A native of Naperville, Illinois, Matt graduated cum laude with a B.A. in Political Science from Butler University in Indianapolis, Indiana.

Dave Anderson, Policy and Communications Manager

Dave AndersonDave Anderson is the policy and communications manager for the Energy and Policy Institute.

Dave has been working at the nexus of clean energy and public policy since 2008. Prior to joining the Energy and Policy Institute, he was an outreach coordinator for the climate and energy program at the Union of Concerned Scientists. He is also an alumnus of the Sierra Club and the Alliance for Climate Protection (now the Climate Reality Project).

Dave’s research has helped to spur investigations into political attacks on clean energy and climate science by powerful special interests, such as ExxonMobil and the American Legislative Exchange Council (ALEC). His work has been cited by major media outlets, such as CBS News and the Wall Street Journal, and he has served as a speaker on panels at national solar industry conferences.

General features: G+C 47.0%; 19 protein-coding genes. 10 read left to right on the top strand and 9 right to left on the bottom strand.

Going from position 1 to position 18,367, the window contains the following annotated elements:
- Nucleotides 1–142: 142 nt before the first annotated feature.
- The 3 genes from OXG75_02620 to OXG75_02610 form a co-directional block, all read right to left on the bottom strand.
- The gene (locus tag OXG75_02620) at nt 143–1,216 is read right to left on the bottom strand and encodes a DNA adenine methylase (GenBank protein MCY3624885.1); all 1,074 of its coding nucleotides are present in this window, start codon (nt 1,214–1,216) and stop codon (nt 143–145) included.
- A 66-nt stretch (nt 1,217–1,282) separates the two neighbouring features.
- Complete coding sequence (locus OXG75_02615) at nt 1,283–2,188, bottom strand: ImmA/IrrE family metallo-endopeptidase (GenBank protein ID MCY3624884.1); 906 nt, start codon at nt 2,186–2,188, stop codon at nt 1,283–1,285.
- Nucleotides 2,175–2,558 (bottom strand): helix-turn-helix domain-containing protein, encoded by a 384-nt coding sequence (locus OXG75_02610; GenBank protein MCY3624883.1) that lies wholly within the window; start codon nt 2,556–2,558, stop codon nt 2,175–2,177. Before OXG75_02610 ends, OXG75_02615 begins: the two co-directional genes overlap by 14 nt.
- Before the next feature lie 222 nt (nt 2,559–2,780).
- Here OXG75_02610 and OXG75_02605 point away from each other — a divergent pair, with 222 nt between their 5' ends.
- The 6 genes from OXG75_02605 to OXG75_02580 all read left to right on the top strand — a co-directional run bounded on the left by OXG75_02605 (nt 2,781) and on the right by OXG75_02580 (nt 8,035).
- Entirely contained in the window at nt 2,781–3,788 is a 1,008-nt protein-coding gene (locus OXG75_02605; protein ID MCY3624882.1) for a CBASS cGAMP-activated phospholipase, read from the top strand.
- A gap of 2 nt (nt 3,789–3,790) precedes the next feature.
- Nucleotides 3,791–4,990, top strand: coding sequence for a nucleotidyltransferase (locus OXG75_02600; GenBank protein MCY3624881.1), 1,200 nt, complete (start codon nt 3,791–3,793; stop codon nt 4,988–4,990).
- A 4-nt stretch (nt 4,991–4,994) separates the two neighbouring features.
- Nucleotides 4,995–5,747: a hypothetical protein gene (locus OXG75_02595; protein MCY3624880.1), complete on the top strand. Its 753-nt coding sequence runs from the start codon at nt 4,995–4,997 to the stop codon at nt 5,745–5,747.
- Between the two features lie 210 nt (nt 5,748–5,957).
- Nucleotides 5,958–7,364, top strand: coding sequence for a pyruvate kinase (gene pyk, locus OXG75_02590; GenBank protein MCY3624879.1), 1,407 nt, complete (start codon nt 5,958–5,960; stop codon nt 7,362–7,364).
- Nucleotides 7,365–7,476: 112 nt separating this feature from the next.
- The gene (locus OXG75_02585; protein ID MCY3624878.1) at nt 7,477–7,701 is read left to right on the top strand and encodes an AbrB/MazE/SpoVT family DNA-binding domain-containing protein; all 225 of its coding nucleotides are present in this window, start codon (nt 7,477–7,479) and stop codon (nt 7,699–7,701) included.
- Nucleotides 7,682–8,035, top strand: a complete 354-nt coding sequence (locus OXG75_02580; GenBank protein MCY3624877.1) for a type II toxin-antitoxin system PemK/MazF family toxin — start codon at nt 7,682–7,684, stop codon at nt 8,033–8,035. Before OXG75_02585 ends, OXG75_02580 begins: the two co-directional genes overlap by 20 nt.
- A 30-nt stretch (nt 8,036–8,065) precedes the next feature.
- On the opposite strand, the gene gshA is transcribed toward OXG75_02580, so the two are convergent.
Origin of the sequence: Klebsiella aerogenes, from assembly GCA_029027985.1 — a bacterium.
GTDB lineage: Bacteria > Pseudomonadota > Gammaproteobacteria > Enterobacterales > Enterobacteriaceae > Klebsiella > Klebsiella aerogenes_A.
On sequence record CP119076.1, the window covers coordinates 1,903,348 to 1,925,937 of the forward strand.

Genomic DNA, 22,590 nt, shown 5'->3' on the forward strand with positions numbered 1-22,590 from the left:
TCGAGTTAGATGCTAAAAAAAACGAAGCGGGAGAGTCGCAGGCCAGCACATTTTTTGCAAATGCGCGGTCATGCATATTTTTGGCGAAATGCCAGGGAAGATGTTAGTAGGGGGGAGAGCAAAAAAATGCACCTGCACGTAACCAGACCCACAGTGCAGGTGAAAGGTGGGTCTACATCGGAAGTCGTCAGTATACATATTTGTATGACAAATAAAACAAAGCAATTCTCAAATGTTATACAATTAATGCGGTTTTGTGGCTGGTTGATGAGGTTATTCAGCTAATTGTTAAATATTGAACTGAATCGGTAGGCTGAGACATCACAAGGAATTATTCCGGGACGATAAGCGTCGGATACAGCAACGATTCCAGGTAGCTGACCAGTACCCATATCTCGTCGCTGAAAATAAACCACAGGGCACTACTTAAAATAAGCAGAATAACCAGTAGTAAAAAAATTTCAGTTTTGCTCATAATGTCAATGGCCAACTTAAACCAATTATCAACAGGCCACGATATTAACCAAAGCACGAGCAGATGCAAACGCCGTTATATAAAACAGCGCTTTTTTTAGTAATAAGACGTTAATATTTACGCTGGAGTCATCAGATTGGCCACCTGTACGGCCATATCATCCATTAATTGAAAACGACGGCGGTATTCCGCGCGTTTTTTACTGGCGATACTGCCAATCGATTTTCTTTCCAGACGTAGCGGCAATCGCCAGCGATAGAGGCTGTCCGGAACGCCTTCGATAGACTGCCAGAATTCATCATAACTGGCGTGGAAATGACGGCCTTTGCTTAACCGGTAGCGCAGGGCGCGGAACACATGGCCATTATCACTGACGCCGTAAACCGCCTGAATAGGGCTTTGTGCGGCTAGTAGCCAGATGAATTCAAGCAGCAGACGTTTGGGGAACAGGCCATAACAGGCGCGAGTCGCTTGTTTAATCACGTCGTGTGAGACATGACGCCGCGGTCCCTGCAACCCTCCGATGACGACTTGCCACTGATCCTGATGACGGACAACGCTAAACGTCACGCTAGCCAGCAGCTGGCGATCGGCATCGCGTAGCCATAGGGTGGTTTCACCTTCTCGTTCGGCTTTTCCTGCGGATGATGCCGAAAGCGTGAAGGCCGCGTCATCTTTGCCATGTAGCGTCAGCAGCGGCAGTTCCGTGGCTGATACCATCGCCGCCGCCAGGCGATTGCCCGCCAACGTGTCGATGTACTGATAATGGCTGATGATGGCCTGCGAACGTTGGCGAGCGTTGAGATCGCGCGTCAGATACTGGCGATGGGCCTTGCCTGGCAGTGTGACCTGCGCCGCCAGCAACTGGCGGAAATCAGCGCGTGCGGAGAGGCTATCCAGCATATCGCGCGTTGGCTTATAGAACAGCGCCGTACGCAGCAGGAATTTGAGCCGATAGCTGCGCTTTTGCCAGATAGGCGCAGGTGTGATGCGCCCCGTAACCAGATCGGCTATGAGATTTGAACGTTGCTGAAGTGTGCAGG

Dave holds a MA in Political Science from the University of New Hampshire, where he also received a BA in Humanities.

Senior Fellows

Gabe Elsner, Founder and Senior Fellow

Gabe Elsner is the founder and former Executive Director of the Energy & Policy Institute. He is an MBA Candidate in the Class of 2018 at The Wharton School of the University of Pennsylvania and serves as a Senior Fellow focused on how effective business strategies can speed the transition to clean technology.

Elsner is a thought leader on defending policies from attacks by incumbent energy interests. His work has been featured in The New York Times, Washington Post, Bloomberg, The Daily Mail, The Australian, The Guardian, Los Angeles Times, MSNBC, and National Public Radio. The Energy & Policy Institute’s work has protected dozens of public policies that support the growth of the clean-tech industry.